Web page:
Your phone bill can be paid via online banking, or at one of many post offices and TM stores. Refer to your phone bill to find out more. These days, of course, many expats (and locals) are electing to forego the landline completely, as mobile service is extensive and robust. Some internet providers also include a VoIP home telephone with their packages. When it comes to Internet service, Malaysia’s infrastructure has grown rapidly in recent years, and compared to other countries in the region, it’s quite advanced.
Wi-Fi access is available in most cafés, hotels, restaurants, and sometimes even shopping malls. If you are at a café and it doesn’t offer open Wi-Fi access, you can always ask for the password, and they will usually happily oblige. For home connectivity, TM’s Unifi and TIME are two of the most popular services for speedy service. Check with your neighbours and compare prices to see which one has availability in your area and which is better suited to your needs. Fibre optics allow blazing fast speeds, though usually available only for condo developments in cities.
Making sure you have good insurance coverage is common sense. Employees of major companies will be given some insurance coverage, but it is worth finding out exactly what is covered. If you already have insurance in your home country, make sure it covers you while you’re an expat in Malaysia (and also be sure to keep your payments up to date). The insurance industry is highly regulated in Malaysia so often the rates are relatively fixed.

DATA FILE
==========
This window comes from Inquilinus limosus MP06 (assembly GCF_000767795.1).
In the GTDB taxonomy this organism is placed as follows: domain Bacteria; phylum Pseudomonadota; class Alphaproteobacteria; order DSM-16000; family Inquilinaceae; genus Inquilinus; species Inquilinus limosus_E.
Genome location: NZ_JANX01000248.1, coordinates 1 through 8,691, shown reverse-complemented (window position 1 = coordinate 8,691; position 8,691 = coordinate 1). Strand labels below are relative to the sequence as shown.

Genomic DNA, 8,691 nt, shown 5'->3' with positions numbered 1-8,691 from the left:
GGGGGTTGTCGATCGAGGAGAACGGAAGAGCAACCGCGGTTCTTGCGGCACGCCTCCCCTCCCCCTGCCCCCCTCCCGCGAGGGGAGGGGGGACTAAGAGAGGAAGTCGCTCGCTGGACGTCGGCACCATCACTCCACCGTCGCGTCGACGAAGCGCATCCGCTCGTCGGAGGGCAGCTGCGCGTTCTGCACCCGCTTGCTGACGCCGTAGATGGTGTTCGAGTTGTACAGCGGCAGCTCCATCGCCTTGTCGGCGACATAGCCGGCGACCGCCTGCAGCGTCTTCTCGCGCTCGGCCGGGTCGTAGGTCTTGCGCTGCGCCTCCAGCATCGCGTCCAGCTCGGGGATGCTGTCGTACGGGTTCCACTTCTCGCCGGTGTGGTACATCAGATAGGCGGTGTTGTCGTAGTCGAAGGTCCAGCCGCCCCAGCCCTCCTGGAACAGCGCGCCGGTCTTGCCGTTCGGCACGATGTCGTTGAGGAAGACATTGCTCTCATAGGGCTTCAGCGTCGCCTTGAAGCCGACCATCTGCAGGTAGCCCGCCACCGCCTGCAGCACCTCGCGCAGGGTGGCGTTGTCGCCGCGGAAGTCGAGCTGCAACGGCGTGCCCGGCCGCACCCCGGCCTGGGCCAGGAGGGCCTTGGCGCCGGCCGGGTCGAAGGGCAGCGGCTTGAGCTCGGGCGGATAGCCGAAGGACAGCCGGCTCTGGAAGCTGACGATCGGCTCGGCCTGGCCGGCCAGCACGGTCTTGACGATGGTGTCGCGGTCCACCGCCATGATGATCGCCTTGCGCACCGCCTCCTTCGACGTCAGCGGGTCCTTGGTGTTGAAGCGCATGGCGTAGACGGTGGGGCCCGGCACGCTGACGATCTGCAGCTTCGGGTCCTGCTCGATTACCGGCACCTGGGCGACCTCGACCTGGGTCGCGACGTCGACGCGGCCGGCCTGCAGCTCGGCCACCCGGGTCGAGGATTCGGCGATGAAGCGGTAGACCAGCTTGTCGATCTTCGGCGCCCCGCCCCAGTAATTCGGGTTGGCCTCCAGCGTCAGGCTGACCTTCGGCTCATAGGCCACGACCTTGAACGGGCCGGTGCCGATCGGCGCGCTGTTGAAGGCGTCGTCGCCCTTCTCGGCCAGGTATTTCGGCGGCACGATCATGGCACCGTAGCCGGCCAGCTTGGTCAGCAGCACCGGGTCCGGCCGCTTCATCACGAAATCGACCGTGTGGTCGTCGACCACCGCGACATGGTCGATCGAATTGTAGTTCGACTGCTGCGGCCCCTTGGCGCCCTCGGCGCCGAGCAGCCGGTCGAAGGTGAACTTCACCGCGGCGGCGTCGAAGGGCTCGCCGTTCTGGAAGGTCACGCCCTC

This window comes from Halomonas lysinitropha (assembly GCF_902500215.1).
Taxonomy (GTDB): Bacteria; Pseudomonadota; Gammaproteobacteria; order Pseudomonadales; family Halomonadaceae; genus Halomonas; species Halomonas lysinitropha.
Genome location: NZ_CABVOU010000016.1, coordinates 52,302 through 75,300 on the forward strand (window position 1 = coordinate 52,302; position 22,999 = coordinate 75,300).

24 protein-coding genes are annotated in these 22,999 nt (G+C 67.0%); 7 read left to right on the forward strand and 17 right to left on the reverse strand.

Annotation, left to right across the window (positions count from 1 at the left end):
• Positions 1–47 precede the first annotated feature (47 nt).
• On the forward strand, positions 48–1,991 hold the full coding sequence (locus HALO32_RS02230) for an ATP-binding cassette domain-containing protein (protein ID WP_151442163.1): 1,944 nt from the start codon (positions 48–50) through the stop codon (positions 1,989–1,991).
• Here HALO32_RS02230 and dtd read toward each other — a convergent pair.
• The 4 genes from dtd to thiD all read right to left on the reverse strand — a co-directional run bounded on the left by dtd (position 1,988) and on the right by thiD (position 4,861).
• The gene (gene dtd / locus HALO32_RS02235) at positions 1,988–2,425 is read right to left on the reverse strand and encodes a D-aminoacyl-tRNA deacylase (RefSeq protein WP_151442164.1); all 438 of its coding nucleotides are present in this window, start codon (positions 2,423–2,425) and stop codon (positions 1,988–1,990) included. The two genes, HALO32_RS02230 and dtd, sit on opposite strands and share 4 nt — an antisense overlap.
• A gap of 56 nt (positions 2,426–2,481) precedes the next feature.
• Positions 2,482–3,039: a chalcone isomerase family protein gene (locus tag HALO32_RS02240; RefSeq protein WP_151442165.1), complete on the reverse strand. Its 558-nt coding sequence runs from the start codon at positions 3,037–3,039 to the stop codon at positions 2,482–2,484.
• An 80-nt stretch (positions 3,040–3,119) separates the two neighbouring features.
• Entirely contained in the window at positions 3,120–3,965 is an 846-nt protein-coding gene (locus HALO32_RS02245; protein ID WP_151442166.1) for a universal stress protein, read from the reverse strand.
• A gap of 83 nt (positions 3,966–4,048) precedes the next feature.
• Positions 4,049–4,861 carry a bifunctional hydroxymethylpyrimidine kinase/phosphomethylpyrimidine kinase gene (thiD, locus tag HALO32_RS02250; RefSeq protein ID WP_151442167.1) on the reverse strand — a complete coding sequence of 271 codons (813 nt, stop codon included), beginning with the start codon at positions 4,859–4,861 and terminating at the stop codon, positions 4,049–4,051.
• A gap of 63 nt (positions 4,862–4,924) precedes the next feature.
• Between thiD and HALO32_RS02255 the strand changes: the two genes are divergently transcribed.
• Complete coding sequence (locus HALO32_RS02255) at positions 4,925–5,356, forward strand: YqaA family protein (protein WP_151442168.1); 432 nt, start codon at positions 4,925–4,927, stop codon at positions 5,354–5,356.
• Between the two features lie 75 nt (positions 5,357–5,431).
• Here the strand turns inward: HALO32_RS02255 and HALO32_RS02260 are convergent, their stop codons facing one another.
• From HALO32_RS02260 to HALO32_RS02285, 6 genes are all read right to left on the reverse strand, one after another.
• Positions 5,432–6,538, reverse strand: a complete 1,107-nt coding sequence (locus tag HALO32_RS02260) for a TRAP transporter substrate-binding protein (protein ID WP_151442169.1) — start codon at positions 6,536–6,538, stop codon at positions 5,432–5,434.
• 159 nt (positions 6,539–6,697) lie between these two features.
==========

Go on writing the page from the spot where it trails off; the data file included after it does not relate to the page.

This is the case with car insurance, although the speed at which companies settle claims can vary greatly. However, some inclusions and exclusions are worth noting. As in many other countries, insurance sales people are less likely to explain the various exclusions, so it’s best to do your research before deciding on a policy and to ask plenty of questions. Some important insurance worth considering are life, car, medical, household, personal liability, and domestic help.